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Investor Advocacy Project

About the Investor Advocacy Project

Professors_Maya_Grosz_and_David_WhiteSeton Hall Law has been awarded a $250,000 grant to launch the Investor Advocacy Project. Students will work under supervision to provide legal representation to investors with limited income or small dollar claims who have a dispute with an investment professional and are unable to obtain legal counsel. Claims may include those resulting from unsuitable investment strategies and unauthorized trading activity. Such individuals often encounter difficulty in securing legal representation on a contingency or cost-contained hourly fee basis.

The project is made possible by a grant from the FINRA Investor Education Foundation. The FINRA Foundation is the largest foundation in the United States dedicated to investor education. The Seton Hall Law Investor Advocacy Project is the first FINRA Foundation funded resource in New Jersey.

Students enrolled in the Investor Advocacy Project will utilize negotiation, mediation and arbitration to resolve cases on behalf of investors who have lost savings. The project is the latest new course offered under the Seton Hall Law Skills Curriculum, which is dedicated to providing students with training in practical lawyering skills.

Professor Maya Grosz, who oversees the Investor Advocacy Project and directs the Skills Curriculum, explained how the new initiative furthers Seton Hall Law’s dual commitment to promote access to justice and experiential learning. “We can serve small investors most effectively if we can help resolve their cases out of court, since litigation is costly and time consuming. At the same time, our students can gain hands-on experience in dispute resolution – the manner by which the vast majority of cases are resolved in modern legal practice. The ultimate benefit is that our students can make a difference for an individual who has a dispute with an investment professional but who might not have the resources to seek legal assistance.”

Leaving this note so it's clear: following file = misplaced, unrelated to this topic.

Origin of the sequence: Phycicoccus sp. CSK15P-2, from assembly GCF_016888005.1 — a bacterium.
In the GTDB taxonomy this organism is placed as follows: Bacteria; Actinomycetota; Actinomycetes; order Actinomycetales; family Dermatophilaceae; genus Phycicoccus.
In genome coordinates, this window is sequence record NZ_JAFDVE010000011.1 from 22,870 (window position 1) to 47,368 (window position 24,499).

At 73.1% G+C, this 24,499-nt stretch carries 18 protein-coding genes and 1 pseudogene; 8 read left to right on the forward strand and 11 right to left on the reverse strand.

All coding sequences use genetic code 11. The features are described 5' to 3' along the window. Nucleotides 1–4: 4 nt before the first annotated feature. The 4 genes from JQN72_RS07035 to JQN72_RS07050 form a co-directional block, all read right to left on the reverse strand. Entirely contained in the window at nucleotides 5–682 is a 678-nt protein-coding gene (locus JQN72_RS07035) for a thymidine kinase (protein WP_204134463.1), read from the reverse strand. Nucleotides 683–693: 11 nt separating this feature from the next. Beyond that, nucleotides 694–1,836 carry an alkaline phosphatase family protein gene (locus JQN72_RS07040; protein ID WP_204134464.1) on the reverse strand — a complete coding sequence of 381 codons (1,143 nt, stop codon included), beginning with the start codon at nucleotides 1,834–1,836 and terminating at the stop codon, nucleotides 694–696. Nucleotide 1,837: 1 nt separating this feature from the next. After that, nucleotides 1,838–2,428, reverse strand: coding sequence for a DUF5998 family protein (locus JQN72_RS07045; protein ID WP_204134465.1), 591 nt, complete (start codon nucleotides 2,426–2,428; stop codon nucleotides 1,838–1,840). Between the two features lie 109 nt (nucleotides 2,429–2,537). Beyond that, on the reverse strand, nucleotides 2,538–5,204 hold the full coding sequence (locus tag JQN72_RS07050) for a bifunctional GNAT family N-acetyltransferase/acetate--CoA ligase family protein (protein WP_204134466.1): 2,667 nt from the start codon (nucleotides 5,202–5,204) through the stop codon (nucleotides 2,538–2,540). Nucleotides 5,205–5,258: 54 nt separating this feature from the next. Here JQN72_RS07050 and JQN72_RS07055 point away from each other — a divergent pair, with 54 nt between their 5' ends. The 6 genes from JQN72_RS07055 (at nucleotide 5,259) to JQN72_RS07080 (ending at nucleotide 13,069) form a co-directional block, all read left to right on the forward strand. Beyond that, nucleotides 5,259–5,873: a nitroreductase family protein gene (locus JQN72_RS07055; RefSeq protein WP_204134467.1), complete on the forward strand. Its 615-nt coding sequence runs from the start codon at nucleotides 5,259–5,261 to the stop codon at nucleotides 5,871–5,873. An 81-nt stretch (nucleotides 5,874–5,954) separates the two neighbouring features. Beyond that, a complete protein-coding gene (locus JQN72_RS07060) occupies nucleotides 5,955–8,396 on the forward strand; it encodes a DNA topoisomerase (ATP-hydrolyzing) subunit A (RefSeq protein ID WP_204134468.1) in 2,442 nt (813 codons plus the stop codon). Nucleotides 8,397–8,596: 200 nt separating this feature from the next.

The Investor Advocacy Project includes an education outreach component which will assist individuals in making informed investment choices. Project members will make direct presentations to community and senior centers, libraries and local Chambers of Commerce.

Professor David M. White, who directs both the Investor Advocacy Project and the Conflict Management Program, explained their complementary missions. “Seton Hall Law is among the vanguard of legal centers in its promotion of the efficient, expeditious resolution of commercial conflict. This new course will build upon our robust curriculum in securities law while also equipping our graduates with the dispute resolution skills they will need to be successful lawyers in this area of practice.”

The Investor Advocacy Project will also afford students uncommon opportunity to hone case management and client counseling skills. Professor White envisions an exciting future.

“The New York metro area is home to the world’s financial centers. We anticipate taking full advantage of our close proximity to New York by inviting leading experts in securities law to invest their time and talent in preparing Seton Hall students to advocate for small investors. Further, we look forward to helping these investors by evaluating the merits of their claim and educating them on their rights.”

We welcome case referrals for investors whose claims are less than $100,000. Please contact Professor David M. White at investoradvocacy@shu.edu or call 973-642-8084.

The Investor Advocacy Project will enroll its first class of students in Fall 2011.

Learn more about the Seton Hall Law Skills Curriculum.

Learn more about course offerings in Corporate Law.